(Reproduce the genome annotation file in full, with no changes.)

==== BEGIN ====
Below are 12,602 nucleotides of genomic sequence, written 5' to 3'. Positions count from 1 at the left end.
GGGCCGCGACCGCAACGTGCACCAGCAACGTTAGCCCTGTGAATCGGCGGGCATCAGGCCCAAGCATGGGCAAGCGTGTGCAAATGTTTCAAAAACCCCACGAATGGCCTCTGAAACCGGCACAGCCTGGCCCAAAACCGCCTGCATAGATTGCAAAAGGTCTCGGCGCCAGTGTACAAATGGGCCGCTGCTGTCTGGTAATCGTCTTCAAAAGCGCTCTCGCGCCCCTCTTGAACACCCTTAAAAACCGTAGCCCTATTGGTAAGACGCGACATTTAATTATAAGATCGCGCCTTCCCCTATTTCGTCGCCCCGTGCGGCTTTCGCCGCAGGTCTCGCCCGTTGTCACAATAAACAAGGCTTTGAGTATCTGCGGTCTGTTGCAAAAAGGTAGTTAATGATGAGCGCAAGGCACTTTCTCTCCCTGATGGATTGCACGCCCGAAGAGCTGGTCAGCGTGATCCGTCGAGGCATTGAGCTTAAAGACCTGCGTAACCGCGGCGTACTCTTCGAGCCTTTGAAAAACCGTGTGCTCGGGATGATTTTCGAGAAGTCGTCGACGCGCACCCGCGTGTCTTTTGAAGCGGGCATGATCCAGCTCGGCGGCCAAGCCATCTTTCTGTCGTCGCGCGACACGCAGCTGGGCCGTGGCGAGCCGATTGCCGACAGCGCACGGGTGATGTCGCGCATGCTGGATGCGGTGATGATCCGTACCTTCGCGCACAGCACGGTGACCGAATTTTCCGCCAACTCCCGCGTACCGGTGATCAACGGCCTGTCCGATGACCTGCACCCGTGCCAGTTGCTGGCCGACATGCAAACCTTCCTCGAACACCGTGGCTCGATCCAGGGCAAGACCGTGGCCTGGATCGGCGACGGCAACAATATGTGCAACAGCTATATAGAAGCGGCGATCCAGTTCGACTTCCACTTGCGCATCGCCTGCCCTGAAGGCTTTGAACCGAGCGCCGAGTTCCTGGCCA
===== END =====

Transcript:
Below are 12,602 nucleotides of genomic sequence, written 5' to 3'. Positions count from 1 at the left end.
GGGCCGCGACCGCAACGTGCACCAGCAACGTTAGCCCTGTGAATCGGCGGGCATCAGGCCCAAGCATGGGCAAGCGTGTGCAAATGTTTCAAAAACCCCACGAATGGCCTCTGAAACCGGCACAGCCTGGCCCAAAACCGCCTGCATAGATTGCAAAAGGTCTCGGCGCCAGTGTACAAATGGGCCGCTGCTGTCTGGTAATCGTCTTCAAAAGCGCTCTCGCGCCCCTCTTGAACACCCTTAAAAACCGTAGCCCTATTGGTAAGACGCGACATTTAATTATAAGATCGCGCCTTCCCCTATTTCGTCGCCCCGTGCGGCTTTCGCCGCAGGTCTCGCCCGTTGTCACAATAAACAAGGCTTTGAGTATCTGCGGTCTGTTGCAAAAAGGTAGTTAATGATGAGCGCAAGGCACTTTCTCTCCCTGATGGATTGCACGCCCGAAGAGCTGGTCAGCGTGATCCGTCGAGGCATTGAGCTTAAAGACCTGCGTAACCGCGGCGTACTCTTCGAGCCTTTGAAAAACCGTGTGCTCGGGATGATTTTCGAGAAGTCGTCGACGCGCACCCGCGTGTCTTTTGAAGCGGGCATGATCCAGCTCGGCGGCCAAGCCATCTTTCTGTCGTCGCGCGACACGCAGCTGGGCCGTGGCGAGCCGATTGCCGACAGCGCACGGGTGATGTCGCGCATGCTGGATGCGGTGATGATCCGTACCTTCGCGCACAGCACGGTGACCGAATTTTCCGCCAACTCCCGCGTACCGGTGATCAACGGCCTGTCCGATGACCTGCACCCGTGCCAGTTGCTGGCCGACATGCAAACCTTCCTCGAACACCGTGGCTCGATCCAGGGCAAGACCGTGGCCTGGATCGGCGACGGCAACAATATGTGCAACAGCTATATAGAAGCGGCGATCCAGTTCGACTTCCACTTGCGCATCGCCTGCCCTGAAGGCTTTGAACCGAGCGCCGAGTTCCTGGCCA